• Hailee Schollaardt

Setting Up A Sleep Plan: Part 3 - The Sleep Coaching Method

Hooray! You have made it to the final step of building a sleep plan. Incase you missed it, we first need to know if now is the right time for sleep coaching. Read here to make sure that the timing is right for your family. Second step is to set up all of the healthy foundations so that your baby can succeed with sleep coaching! Read here for this step. Now, it is time to choose a sleep coaching method!

In my opinion sleep coaching is the icing on the cake. You need to make the cake first which is what the first 2 steps of this blog refers to. If you are not ready or the foundations are not in place then chances are your sleep coaching attempt will fail. Are you ready? Let’s go…

What is sleep Coaching?

Sleep coaching is the process of using a coaching method to help teach your baby how to fall asleep independently (on their own), help your baby consolidate night sleep and help your baby organize daytime sleep into restorative naps. There is no one size fits all but instead many strategies available to help you and your family reach your sleep goals. Choosing the method that suits YOUR family best is always key to the sleep coaching process.

Sleep Coaching is NOT:

- Expecting all babies to be able to “sleep through the night” by a certain age! Every baby is different and some babies still need a feed throughout the first year of life. Night calories are based off of more than just sleep behaviors. We need to look at developmental age of baby, daytime calorie intake, feeding behaviors (make sure there are no feeding issues), developmental milestones, stimulation/activity throughout the day (calories burned) and much more. It is important for you to work together with your family doctor, lactation consultants, ect if you are finding it hard to reach your goals. Some families want to reduce stress around sleep without eliminating all night feeds! That is great too if that is your goal!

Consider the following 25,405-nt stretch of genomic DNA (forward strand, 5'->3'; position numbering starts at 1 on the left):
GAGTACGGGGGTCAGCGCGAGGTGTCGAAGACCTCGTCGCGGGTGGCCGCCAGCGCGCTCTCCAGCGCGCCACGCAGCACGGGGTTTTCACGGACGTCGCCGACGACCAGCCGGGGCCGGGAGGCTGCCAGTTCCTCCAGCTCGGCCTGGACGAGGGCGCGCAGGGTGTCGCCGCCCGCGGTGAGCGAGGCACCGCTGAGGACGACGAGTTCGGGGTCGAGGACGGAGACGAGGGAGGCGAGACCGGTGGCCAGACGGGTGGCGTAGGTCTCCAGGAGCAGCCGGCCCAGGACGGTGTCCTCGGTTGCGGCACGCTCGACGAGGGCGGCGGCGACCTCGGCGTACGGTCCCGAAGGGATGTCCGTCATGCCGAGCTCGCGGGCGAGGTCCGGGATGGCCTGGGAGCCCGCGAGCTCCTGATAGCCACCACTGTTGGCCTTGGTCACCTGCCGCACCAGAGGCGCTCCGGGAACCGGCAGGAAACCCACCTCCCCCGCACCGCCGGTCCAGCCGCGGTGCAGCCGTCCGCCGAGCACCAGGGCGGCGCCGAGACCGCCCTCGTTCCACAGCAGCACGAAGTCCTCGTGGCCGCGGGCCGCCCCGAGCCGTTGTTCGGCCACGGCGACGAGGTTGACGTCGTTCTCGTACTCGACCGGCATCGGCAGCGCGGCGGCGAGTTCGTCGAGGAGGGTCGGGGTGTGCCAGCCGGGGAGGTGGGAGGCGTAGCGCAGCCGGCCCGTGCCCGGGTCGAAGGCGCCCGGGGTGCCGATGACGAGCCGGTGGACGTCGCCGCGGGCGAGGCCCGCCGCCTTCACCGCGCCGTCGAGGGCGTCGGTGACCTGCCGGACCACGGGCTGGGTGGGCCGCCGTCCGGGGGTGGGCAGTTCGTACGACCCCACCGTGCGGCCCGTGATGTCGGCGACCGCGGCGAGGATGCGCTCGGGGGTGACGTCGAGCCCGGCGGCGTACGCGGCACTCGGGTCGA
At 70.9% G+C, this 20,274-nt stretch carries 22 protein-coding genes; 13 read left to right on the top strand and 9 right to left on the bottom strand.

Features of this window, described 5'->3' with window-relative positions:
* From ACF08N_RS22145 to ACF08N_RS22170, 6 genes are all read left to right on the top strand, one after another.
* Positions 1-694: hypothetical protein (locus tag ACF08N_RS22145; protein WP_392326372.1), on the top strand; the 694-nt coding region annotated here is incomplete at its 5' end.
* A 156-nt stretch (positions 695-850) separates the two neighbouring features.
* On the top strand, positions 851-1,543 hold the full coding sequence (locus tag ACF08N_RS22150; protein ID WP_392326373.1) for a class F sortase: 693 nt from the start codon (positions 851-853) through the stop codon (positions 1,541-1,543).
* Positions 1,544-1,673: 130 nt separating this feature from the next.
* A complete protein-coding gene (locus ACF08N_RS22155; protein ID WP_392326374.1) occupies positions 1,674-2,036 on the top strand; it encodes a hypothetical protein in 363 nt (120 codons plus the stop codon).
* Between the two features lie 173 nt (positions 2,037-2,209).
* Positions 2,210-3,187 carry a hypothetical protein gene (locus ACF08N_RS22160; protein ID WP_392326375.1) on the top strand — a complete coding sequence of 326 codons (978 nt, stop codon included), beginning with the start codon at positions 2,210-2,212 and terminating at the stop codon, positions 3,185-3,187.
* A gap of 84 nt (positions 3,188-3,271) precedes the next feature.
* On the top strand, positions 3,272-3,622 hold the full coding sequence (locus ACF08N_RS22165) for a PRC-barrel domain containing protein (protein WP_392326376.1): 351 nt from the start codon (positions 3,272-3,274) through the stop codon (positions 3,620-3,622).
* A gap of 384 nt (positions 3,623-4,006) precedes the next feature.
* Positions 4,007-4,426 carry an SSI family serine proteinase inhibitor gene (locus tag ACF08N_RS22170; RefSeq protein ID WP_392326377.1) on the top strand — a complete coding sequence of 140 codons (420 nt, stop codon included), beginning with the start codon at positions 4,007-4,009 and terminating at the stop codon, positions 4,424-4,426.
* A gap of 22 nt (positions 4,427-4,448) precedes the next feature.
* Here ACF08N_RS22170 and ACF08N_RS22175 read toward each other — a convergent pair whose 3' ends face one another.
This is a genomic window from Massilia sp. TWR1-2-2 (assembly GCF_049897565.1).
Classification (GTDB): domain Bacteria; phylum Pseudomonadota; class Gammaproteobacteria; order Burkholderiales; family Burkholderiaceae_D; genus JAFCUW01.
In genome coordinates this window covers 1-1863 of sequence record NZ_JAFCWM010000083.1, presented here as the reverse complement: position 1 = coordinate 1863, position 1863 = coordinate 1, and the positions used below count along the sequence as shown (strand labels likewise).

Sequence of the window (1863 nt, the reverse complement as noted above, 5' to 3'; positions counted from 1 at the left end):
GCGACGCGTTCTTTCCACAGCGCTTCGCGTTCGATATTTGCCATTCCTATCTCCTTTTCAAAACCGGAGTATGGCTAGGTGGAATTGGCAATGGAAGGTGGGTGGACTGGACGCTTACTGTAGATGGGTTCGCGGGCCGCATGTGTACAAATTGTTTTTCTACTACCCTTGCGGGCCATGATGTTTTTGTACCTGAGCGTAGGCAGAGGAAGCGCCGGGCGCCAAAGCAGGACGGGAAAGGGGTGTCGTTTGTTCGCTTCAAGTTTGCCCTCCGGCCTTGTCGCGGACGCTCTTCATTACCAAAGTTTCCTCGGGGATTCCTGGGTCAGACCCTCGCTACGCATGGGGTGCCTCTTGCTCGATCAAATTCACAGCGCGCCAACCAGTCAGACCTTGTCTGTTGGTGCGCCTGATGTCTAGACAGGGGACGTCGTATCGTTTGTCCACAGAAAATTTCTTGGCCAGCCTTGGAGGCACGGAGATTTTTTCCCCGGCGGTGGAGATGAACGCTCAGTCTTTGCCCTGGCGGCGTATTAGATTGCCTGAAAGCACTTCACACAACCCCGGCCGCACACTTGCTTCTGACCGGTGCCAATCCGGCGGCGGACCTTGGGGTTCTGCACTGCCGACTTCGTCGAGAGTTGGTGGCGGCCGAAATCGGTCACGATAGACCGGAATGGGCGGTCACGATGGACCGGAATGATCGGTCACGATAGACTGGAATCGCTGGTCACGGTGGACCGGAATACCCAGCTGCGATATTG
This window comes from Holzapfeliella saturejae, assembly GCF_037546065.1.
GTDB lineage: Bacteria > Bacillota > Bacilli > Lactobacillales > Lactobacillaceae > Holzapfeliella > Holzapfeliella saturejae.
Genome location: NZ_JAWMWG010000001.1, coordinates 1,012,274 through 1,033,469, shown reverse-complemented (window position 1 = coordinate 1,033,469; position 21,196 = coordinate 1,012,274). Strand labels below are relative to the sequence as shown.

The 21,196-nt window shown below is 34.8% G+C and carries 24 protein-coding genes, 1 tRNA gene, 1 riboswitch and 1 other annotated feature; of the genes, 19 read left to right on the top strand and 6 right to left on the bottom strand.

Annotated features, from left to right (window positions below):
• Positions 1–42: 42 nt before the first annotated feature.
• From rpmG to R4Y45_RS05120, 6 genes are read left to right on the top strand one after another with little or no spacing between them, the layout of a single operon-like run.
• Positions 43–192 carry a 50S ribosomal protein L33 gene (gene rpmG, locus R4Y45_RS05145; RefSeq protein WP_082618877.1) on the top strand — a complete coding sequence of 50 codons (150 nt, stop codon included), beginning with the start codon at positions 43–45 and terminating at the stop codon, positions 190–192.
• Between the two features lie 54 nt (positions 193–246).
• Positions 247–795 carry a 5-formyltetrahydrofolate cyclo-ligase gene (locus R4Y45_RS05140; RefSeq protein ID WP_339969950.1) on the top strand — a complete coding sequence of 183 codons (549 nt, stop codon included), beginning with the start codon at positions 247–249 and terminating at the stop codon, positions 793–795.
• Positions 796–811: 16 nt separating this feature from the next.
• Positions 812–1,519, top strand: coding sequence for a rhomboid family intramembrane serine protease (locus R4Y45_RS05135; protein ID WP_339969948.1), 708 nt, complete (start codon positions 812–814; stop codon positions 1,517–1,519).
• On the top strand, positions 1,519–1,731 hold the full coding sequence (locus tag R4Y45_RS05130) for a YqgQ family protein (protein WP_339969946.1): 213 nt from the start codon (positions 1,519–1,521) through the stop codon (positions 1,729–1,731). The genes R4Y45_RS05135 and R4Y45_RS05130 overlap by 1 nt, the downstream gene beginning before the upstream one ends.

- Leaving your baby to cry alone until they fall asleep! This is known as the traditional “cry it out” or Extinction method and you will read more about this below but it is not the only way. In fact, In my personal experience, other methods actually have a more positive result because they are not as stressful for mom and baby. This method is an option of course for families who feel this would be best but it is not the only option.

- A 1 time thing that leads to perfect sleep until the end of time. Sleep coaching helps your baby learn positive sleep associations but there will always be things that come up and may disrupt sleep. Travelling, illness, teething, moving, ect can all impact sleep just as it would an adult. With that being said, a baby who sleeps well can usually adapt to these situations easier than a baby who does not sleep well and is overtired.

How Does Sleep Coaching Work?

It is important to understand what is happening when you are using a sleep coaching method with your baby. One main concern most parents have is the amount of crying that is going to take place. So, let’s start with why your baby is crying?

Crying can be used for things such as an emotional release but it’s main purpose is communication. Your baby cries when they are trying to tell you something. In some cases it can be because baby is mad, sad, frustrated, hungry, wet, overstimulated, overtired, hurt, gassy, emotional, you looked at them wrong, you tried to feed them peas which are disgusting or because sometimes they do in fact just need an emotional release and a hug! We want to be responding to cries consistently throughout the day and night because this is how your baby learns to develop trust and security.